Re: Governance & Income Inequality [ was Common house design, rooms, and room sizes?
From: Sharon Villines (
Date: Sat, 14 Feb 2015 09:24:39 -0800 (PST)
> On Feb 14, 2015, at 10:11 AM, Elizabeth Magill <pastorlizm [at]> 
> wrote:
> Mosaic is just 6 years after move
> in. (really 5 years 10 months or sometthing like that.)
> My point is Mosaic is a baby, or rather toddler. What "works" for the
> long haul is not discerned from our community, yet.

I find that this is very important. We are 15+ years from move-in with 16 out 
of 43 units occupied by people who have been here less than half that time, 
some only 2 years or less. The people who were here in 2000 are 15 years older 
and household composition is different than it was, some having changed several 
times. Things that were unthinkable then are considered normal by new people. 
And things that were strongly held ideals have disappeared.

What works and what works in other places have become more the norms than "we 
want to change how things are done," or "we want to create a new way of doing 
things." I miss the "we want to do things the best way they can be done" and 
"we want to strive for the highest sustainable standards."

Sort of separate from idealism is that I find making a division between Condo 
and Coho dues to be a path to the devil. (I realize communities that have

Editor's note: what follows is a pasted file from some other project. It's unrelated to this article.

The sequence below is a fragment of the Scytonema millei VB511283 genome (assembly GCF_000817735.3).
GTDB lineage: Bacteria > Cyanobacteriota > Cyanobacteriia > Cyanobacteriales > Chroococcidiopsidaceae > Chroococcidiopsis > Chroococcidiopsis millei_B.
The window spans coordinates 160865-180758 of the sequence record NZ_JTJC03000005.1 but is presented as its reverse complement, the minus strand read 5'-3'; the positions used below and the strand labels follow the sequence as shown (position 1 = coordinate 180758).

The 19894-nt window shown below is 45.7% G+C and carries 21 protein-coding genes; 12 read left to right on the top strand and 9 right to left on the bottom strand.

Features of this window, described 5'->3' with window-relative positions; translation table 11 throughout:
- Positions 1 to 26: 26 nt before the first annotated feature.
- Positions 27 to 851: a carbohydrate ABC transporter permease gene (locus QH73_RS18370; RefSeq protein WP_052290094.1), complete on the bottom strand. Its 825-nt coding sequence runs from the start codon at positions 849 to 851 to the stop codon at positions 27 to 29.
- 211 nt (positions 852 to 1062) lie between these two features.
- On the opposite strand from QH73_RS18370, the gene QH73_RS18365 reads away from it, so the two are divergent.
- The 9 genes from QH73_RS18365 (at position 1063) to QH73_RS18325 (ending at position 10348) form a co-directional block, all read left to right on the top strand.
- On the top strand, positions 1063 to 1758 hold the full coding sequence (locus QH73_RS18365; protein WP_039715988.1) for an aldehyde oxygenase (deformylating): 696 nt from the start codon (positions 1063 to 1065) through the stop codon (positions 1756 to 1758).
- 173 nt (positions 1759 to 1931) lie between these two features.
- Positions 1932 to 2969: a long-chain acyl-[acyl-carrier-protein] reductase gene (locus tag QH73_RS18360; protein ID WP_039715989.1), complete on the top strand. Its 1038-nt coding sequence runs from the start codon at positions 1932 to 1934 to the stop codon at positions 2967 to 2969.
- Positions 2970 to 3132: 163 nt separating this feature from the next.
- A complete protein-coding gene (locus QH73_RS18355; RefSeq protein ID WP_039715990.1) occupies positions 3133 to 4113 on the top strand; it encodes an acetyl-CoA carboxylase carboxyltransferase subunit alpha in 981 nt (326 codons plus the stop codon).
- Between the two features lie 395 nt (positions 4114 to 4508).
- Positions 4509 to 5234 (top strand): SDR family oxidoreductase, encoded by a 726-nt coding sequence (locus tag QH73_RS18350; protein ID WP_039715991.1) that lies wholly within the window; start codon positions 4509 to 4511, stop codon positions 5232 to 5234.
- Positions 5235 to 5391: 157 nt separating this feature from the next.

subsidized housing are bound by certain laws in this respect.)

Before move-in we had to make the decision about whether meal 
prep/cooking/cleanup was mandatory. One of the most active members said, "I'm 
joining a community, not a cooking club." That sealed the deal of no mandatory 
kitchen duty. Shared meals could be defined as "coho" activities but if so, 
wouldn't the kitchen also be "coho." Otherwise most condos have a small food 
prep area in the "party room," sometimes a small kitchen. Half the CH expenses 
would be coho and the other have condo.

I think our decision was almost fatal regarding a meal program. If everyone had 
been expected to help produce meals we would have a greater number of meals but 
also a greater variety. (Other efforts are currently producing more meals and 
events but that's another topic.)

The architecture supports what goes on inside it. The facilities are what makes 
the collaborative possible. In the absence of decades of family and 
neighborhood history, the housing is what makes the social relationships work. 

Fatal is too strong a word but conceptually dividing the two seems arbitrary. 
When our members start talking about these divisions, it is usually because 
there is some feature they don't personally use. 

And not including the landscape in the condo is very strange. In real estate 
the landscape adds to the value of the property and is thus crucial to 
maintaining market value and curb appeal. So just on those terms it is a condo 

(I'm sure these thoughts are obvious to many but someone out there won't have 
thought of this.)

Sharon Villines
Takoma Village Cohousing, Washington DC

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